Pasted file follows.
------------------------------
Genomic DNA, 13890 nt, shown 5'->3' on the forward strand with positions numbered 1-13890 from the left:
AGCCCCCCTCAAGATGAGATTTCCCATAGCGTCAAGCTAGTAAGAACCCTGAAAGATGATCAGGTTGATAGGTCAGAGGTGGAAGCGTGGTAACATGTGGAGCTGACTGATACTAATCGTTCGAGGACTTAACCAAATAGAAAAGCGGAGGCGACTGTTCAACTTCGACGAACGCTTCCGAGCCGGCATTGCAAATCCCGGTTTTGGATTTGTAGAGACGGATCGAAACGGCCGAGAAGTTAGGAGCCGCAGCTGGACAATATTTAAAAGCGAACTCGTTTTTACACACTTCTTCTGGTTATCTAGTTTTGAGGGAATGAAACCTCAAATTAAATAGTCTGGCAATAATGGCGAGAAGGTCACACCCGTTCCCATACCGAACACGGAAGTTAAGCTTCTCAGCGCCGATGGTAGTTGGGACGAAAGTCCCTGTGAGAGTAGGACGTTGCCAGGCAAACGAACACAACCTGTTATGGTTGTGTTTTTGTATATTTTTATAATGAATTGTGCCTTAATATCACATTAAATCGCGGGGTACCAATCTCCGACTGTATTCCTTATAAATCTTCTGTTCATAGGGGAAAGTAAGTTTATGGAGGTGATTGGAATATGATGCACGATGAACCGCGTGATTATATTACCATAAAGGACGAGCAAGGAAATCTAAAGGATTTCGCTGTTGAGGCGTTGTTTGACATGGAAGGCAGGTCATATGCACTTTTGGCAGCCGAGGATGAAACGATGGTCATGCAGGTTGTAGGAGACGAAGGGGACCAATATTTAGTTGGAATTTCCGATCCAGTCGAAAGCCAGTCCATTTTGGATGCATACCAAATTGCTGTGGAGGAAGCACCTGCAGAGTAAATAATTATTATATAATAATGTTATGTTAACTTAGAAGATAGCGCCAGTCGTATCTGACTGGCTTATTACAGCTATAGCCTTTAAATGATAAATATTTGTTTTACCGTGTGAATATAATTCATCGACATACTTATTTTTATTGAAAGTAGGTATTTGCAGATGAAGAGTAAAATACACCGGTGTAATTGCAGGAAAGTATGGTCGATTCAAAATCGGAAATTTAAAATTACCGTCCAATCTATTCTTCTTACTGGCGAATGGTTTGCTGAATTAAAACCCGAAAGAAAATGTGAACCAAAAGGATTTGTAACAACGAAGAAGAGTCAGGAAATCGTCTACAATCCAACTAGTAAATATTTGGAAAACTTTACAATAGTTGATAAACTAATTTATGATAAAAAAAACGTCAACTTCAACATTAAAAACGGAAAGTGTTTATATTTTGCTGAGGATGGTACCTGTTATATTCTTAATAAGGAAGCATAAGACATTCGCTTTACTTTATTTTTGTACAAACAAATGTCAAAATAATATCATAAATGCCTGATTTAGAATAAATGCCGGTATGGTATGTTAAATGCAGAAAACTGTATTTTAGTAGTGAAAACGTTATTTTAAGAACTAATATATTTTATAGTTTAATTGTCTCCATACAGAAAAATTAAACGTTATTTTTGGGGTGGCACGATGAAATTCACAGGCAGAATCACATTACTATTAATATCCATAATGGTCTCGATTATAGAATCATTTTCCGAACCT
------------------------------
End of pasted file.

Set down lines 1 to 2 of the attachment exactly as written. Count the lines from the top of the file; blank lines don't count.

Genomic DNA, 13890 nt, shown 5'->3' on the forward strand with positions numbered 1-13890 from the left:
AGCCCCCCTCAAGATGAGATTTCCCATAGCGTCAAGCTAGTAAGAACCCTGAAAGATGATCAGGTTGATAGGTCAGAGGTGGAAGCGTGGTAACATGTGGAGCTGACTGATACTAATCGTTCGAGGACTTAACCAAATAGAAAAGCGGAGGCGACTGTTCAACTTCGACGAACGCTTCCGAGCCGGCATTGCAAATCCCGGTTTTGGATTTGTAGAGACGGATCGAAACGGCCGAGAAGTTAGGAGCCGCAGCTGGACAATATTTAAAAGCGAACTCGTTTTTACACACTTCTTCTGGTTATCTAGTTTTGAGGGAATGAAACCTCAAATTAAATAGTCTGGCAATAATGGCGAGAAGGTCACACCCGTTCCCATACCGAACACGGAAGTTAAGCTTCTCAGCGCCGATGGTAGTTGGGACGAAAGTCCCTGTGAGAGTAGGACGTTGCCAGGCAAACGAACACAACCTGTTATGGTTGTGTTTTTGTATATTTTTATAATGAATTGTGCCTTAATATCACATTAAATCGCGGGGTACCAATCTCCGACTGTATTCCTTATAAATCTTCTGTTCATAGGGGAAAGTAAGTTTATGGAGGTGATTGGAATATGATGCACGATGAACCGCGTGATTATATTACCATAAAGGACGAGCAAGGAAATCTAAAGGATTTCGCTGTTGAGGCGTTGTTTGACATGGAAGGCAGGTCATATGCACTTTTGGCAGCCGAGGATGAAACGATGGTCATGCAGGTTGTAGGAGACGAAGGGGACCAATATTTAGTTGGAATTTCCGATCCAGTCGAAAGCCAGTCCATTTTGGATGCATACCAAATTGCTGTGGAGGAAGCACCTGCAGAGTAAATAATTATTATATAATAATGTTATGTTAACTTAGAAGATAGCGCCAGTCGTATCTGACTGGCTTATTACAGCTATAGCCTTTAAATGATAAATATTTGTTTTACCGTGTGAATATAATTCATCGACATACTTATTTTTATTGAAAGTAGGTATTTGCAGATGAAGAGTAAAATACACCGGTGTAATTGCAGGAAAGTATGGTCGATTCAAAATCGGAAATTTAAAATTACCGTCCAATCTATTCTTCTTACTGGCGAATGGTTTGCTGAATTAAAACCCGAAAGAAAATGTGAACCAAAAGGATTTGTAACAACGAAGAAGAGTCAGGAAATCGTCTACAATCCAACTAGTAAATATTTGGAAAACTTTACAATAGTTGATAAACTAATTTATGATAAAAAAAACGTCAACTTCAACATTAAAAACGGAAAGTGTTTATATTTTGCTGAGGATGGTACCTGTTATATTCTTAATAAGGAAGCATAAGACATTCGCTTTACTTTATTTTTGTACAAACAAATGTCAAAATAATATCATAAATGCCTGATTTAGAATAAATGCCGGTATGGTATGTTAAATGCAGAAAACTGTATTTTAGTAGTGAAAACGTTATTTTAAGAACTAATATATTTTATAGTTTAATTGTCTCCATACAGAAAAATTAAACGTTATTTTTGGGGTGGCACGATGAAATTCACAGGCAGAATCACATTACTATTAATATCCATAATGGTCTCGATTATAGAATCATTTTCCGAACCT